The Jewish community of Sokolivka formed in the second half of the 18th century in what is present day Ukraine and was then part of the vast Russian Empire. By 1765, there were around 585 Jews in Sokolivka and the surrounding villages. Over the decades the population grew, so that the small village became predominantly Jewish.
In 1825, however, Czar Nicholas I in a series of anti-Jewish measures, issued a law restricting the rights of Jewish residency within certain places based on land ownership. Jews who did not own land in certain areas were forced to move and this became the fate of Jews in Sokolivka. A couple of Jewish families already lived less than a mile away, across a bridge and it was there that the many of the 35 Jewish families affected by the ukase (edict) took up residence, initially camping in outhouses and fields. This land was owned by a landowner and his wife called Justina. She offered to sell some land in order to creating a new settlement. The families named the place of their new settlement Justingrad in her honor, pronounced it Ustingrad in Yiddish.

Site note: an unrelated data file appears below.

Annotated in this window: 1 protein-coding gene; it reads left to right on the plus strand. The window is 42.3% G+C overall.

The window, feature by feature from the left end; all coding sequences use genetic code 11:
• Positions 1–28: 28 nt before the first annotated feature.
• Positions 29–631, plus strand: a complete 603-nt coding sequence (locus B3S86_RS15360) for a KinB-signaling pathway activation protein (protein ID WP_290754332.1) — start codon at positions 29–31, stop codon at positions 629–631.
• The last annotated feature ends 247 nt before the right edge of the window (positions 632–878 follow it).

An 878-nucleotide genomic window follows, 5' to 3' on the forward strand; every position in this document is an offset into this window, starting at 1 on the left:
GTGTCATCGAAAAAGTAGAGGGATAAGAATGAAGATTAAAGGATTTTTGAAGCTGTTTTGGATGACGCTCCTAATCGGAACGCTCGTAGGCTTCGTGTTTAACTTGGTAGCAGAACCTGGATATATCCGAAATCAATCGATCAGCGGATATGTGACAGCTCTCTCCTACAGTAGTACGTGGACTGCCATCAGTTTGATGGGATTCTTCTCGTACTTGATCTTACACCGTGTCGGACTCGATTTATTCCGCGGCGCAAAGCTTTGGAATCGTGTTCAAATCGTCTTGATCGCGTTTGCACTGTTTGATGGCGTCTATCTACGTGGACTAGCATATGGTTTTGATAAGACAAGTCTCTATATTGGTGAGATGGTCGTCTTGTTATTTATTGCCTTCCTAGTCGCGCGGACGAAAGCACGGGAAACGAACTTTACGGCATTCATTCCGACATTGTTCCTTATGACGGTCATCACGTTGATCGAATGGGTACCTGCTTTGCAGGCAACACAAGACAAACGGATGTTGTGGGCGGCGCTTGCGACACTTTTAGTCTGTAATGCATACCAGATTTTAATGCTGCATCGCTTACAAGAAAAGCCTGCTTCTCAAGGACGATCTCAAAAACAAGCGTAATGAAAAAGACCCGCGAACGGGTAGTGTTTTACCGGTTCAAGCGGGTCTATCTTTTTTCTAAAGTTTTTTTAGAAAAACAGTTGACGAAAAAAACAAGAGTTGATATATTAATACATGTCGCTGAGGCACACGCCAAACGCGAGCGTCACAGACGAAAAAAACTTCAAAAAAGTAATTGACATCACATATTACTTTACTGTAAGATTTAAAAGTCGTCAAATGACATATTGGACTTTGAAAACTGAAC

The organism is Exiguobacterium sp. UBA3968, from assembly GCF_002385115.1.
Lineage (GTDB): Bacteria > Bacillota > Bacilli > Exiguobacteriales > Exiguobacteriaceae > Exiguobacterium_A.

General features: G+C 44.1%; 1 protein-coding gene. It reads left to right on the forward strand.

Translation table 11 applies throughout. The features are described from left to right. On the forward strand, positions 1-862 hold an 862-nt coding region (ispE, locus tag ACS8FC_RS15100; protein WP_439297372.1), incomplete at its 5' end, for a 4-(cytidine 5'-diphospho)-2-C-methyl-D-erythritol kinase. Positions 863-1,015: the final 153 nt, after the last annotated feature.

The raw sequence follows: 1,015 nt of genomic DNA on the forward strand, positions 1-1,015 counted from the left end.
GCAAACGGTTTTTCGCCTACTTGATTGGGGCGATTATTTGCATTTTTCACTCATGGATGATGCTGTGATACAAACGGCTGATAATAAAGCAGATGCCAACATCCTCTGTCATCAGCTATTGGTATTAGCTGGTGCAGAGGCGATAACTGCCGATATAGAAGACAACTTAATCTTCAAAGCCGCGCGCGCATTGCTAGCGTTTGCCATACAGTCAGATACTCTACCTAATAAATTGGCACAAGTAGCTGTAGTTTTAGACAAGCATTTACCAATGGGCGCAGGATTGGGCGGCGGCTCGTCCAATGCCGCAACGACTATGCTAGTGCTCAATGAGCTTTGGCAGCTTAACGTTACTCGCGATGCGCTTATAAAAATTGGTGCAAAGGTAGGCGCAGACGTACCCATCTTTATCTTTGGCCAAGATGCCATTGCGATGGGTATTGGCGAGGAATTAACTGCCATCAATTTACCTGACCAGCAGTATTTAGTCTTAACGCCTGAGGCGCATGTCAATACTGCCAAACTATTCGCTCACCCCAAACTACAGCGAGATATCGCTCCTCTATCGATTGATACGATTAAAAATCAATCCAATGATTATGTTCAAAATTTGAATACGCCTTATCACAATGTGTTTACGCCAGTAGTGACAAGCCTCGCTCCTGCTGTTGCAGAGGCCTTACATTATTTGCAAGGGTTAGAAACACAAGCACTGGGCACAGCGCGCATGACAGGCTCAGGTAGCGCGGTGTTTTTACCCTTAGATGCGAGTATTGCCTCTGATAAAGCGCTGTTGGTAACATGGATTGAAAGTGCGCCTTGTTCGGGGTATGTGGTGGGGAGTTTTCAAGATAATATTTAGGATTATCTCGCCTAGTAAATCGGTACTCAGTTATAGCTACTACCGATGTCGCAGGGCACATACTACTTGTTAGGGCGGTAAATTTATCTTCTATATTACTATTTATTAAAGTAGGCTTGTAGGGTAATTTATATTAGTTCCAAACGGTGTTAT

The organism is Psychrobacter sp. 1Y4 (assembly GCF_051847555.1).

A place of many names
Sokolivka has many spellings in different languages. Today it is most often referred to by its Ukrainian name, Sokolivka, so it can be found on maps, but former residents and descendants have used this name and many other ones. We are following this practice too, using several forms interchangeably, as used by the historical organizations in their own documents that changed over time, as well as names used by families, understanding that variations sometimes relate to different language transliterations, as well as historical and personal practice and preference.
Yiddish: Sokolifke, Sokolievka, Sukeliefki, Sokolivka
Polish: Sokolowka, Sokoluvka
Variations also exist for “Justingrad”, including Yustingrad, Justynhrad and Ustingrad.
Ustingrad is used by Sokolivkers/Sokolifkers for the social and benefit organization formed in 1913 in Buffalo: Ustingrader Unterstitzung Verein.
In Justingrad: Sokolivka in Our Hearts
While most Sokolifkers are descended from families who lived in Justingrad rather than Sokolivka, they still thought of themselves as Sokolifkers. By the 1890s there was a well established Sokolifke population in Justingrad of over 2,500 Jews. Within 30 years, however, less than half remained, and by 1939, only 150 Jewish Sokolifkers were resident in Justingrad. On July 1941, the village was occupied by the Nazis and the remaining residents were deported or murdered, as the village and surrounding communities were systematically destroyed.
Map featured on JewishGen, permission for reproduction by Nolan Altman of JewishGen.
Justingrad is circled in red, on the edge of Sokolivka over the river. Map usage permission of Chaim Buryak, moderator of website: Ukranian Jewish History.